Some people evidently were surprised to learn how heavily and disproportionately the super rich and firms like Goldman Sachs supported Obama over McCain. (Although the media seemed not to notice, Goldman executives gave Obama far more money than Enron exeuctives gave George W. Bush---more than five times as much.) I was not surprised in the least. Big business has more to gain and less to fear from big government liberals than from small government conservatives. (I am not suggesting that McCain was a strict small government man---he was not and is not.) Moreover, the majority of Wall Street execs and other big business types are social liberals. Although there are notable and very honorable exceptions, they generally do not support the Republican Party's pro-life stance, nor do they have much sympathy for those of us who dissent from the liberal orthodoxy on questions of sexual morality and marriage. (If you've ever driven through Greenwich, Connecticut or Scarsdale, New York, you will be aware of what the bumper stickers on the BMWs and Volvos say on these issues.) So I don't see why Republicans (at least Republicans of my ilk) ought to feel any special kinship with them. In many ways, they have a great deal more in common with your Democrat confreres.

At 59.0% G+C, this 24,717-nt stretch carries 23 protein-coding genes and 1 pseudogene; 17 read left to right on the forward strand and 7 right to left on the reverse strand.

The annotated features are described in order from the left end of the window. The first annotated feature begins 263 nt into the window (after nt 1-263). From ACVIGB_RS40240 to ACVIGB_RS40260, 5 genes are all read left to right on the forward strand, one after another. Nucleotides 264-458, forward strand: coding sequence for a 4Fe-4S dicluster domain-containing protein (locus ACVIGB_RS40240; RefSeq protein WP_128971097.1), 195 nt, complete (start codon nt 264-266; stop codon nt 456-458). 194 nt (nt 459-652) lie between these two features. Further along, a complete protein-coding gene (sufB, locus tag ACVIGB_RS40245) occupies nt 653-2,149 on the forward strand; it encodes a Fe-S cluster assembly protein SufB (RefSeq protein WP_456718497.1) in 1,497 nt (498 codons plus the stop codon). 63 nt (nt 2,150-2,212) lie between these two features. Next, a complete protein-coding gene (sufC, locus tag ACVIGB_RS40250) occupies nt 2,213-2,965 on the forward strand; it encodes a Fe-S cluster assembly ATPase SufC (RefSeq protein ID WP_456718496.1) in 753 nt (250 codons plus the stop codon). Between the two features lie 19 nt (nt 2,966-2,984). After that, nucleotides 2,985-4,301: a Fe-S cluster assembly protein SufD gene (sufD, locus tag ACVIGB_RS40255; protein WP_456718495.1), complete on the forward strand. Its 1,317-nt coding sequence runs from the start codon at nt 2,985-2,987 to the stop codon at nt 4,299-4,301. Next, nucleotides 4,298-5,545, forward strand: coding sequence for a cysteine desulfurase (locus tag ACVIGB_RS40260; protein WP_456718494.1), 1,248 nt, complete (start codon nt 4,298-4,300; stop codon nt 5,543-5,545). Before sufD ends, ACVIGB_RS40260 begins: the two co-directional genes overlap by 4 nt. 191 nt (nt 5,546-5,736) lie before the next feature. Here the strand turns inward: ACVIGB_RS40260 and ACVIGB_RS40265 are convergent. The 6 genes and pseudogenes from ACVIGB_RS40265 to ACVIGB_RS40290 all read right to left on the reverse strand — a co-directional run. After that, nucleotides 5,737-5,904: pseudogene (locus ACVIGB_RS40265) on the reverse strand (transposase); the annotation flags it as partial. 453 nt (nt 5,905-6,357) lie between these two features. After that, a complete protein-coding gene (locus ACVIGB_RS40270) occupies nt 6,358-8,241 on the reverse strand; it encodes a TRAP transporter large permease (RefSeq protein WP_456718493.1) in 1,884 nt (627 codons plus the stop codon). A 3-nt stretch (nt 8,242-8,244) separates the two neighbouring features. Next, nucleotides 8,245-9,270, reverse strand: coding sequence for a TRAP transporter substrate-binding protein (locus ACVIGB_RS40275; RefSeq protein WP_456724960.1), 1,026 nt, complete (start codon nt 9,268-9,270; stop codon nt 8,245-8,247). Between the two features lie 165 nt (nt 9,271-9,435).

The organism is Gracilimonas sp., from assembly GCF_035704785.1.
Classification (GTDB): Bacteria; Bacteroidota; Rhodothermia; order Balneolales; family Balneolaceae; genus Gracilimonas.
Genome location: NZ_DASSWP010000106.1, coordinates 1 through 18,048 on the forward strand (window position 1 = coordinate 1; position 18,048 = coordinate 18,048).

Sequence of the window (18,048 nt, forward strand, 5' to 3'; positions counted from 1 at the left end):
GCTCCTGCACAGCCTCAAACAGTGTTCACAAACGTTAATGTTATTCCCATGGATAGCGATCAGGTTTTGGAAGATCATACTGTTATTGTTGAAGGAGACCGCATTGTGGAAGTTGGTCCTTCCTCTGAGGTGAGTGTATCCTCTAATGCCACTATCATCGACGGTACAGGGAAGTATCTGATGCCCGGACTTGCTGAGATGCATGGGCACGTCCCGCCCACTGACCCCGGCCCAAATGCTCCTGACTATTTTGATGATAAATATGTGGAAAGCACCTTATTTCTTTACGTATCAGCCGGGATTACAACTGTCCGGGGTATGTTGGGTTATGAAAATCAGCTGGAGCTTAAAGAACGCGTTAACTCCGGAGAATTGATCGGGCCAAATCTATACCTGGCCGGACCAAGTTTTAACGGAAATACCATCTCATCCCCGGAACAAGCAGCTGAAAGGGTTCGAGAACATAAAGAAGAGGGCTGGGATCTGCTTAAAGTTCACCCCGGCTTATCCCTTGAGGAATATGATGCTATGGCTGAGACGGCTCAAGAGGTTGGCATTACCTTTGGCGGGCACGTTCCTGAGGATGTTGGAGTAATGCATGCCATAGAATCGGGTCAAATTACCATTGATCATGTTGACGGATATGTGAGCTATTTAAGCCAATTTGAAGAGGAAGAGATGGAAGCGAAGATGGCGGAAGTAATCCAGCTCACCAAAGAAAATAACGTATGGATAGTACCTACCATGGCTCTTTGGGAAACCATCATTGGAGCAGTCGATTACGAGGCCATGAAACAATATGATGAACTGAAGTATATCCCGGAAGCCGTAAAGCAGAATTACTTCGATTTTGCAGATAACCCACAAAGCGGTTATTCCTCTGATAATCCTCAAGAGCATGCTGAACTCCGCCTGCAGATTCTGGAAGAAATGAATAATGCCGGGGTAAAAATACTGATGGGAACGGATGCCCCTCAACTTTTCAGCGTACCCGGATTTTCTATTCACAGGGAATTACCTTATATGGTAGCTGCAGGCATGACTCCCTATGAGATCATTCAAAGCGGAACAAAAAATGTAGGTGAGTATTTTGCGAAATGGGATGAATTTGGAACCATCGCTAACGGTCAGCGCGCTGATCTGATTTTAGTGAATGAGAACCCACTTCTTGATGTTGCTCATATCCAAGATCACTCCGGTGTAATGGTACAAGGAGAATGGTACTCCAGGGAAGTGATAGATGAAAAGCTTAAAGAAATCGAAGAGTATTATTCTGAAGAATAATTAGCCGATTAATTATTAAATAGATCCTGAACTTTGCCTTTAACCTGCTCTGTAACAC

A clarification for Rick, and, more importantly, an invitation to John O'Callaghan
The clarification for Rick: I posted Cathy's dotCommonweal analysis not because I endorsed it, but because I thought it would help us MOJers think more carefully about the Phoenix case. The same reason, as it happens, you posted John O'Callaghan's analysis: not because you endorsed it but because you thought it would help us MOJers think more carefully about the Phoenix case.
Now, the invitation to John O'Callaghan: namely, to respond to these two quick ruminations on your clarifying analysis: